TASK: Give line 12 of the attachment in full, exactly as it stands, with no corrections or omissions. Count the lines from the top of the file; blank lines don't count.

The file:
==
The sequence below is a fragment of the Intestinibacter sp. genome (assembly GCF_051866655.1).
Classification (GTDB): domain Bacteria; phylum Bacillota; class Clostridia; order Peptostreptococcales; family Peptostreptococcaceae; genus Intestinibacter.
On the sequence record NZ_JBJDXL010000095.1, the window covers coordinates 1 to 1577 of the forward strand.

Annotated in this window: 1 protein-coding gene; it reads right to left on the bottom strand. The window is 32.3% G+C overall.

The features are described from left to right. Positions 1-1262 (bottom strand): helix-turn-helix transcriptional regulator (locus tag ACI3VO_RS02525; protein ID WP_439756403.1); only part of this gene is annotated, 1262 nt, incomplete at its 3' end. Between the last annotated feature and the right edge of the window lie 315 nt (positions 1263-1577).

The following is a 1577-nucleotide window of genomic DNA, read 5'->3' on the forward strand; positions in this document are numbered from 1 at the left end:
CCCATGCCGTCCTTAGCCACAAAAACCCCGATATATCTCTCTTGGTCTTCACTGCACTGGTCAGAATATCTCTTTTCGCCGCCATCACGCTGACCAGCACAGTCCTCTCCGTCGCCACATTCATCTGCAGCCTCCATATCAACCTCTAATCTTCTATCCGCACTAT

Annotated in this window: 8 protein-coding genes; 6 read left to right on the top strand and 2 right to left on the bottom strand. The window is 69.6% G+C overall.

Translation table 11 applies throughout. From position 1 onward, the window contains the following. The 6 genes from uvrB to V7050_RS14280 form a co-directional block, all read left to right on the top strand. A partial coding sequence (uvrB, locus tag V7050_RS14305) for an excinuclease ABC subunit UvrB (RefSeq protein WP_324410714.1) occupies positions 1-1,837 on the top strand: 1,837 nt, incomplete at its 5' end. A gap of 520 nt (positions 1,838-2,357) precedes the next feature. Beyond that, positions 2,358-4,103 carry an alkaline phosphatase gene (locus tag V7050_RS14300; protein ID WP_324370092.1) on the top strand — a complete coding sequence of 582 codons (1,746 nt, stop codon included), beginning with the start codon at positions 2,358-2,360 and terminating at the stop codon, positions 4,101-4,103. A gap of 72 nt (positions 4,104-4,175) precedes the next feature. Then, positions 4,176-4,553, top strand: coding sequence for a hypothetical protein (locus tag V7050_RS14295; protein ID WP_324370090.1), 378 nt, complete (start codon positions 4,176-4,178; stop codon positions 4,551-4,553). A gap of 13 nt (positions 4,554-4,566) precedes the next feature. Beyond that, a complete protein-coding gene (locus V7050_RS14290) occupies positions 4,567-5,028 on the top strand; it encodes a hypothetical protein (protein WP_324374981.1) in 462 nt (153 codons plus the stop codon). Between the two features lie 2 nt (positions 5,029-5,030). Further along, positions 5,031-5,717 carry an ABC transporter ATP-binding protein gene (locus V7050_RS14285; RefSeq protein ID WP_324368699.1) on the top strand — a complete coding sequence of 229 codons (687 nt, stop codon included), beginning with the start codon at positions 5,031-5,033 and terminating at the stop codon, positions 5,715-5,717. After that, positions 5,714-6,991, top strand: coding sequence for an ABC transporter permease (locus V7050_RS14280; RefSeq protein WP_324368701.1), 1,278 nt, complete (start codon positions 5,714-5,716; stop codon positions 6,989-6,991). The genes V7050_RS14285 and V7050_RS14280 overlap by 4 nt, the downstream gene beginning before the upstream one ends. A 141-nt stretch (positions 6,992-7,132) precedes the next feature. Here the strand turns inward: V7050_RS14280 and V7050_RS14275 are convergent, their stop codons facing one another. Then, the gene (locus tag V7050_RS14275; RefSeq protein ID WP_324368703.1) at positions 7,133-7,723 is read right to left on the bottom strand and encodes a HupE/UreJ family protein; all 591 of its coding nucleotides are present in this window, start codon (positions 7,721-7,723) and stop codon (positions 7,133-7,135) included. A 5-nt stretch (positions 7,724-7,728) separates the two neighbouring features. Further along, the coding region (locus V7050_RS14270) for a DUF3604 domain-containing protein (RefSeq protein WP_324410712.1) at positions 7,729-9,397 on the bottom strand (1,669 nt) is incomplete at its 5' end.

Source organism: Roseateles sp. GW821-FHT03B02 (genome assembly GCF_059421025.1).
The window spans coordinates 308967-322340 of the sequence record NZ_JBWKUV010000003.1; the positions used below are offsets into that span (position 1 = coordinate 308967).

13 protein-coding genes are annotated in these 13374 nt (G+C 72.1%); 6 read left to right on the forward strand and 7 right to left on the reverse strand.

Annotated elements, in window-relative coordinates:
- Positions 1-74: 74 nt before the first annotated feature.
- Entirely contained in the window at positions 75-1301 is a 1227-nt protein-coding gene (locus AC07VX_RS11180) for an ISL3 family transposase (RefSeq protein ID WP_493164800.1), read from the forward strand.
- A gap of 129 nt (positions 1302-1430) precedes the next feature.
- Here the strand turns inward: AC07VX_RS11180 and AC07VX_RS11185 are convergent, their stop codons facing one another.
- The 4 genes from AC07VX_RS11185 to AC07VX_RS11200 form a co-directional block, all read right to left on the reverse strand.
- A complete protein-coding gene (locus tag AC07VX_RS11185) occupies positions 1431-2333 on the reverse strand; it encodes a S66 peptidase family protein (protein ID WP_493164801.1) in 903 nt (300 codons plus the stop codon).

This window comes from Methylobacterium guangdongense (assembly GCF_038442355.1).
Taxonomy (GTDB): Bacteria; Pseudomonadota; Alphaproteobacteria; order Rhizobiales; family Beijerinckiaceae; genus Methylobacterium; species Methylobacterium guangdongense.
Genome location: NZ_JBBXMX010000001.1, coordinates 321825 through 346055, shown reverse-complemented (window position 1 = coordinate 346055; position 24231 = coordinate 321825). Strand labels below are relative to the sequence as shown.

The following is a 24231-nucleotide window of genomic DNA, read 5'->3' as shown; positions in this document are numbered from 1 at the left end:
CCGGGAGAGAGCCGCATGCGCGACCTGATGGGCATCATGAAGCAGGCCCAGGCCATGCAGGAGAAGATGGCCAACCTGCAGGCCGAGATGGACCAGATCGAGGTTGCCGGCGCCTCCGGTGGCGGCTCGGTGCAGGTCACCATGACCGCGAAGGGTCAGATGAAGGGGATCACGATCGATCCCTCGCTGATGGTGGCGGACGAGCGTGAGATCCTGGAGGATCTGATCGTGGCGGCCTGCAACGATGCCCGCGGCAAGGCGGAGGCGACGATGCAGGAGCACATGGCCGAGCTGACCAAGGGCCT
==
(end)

13 protein-coding genes are annotated in these 13374 nt (G+C 72.1%); 6 read left to right on the forward strand and 7 right to left on the reverse strand.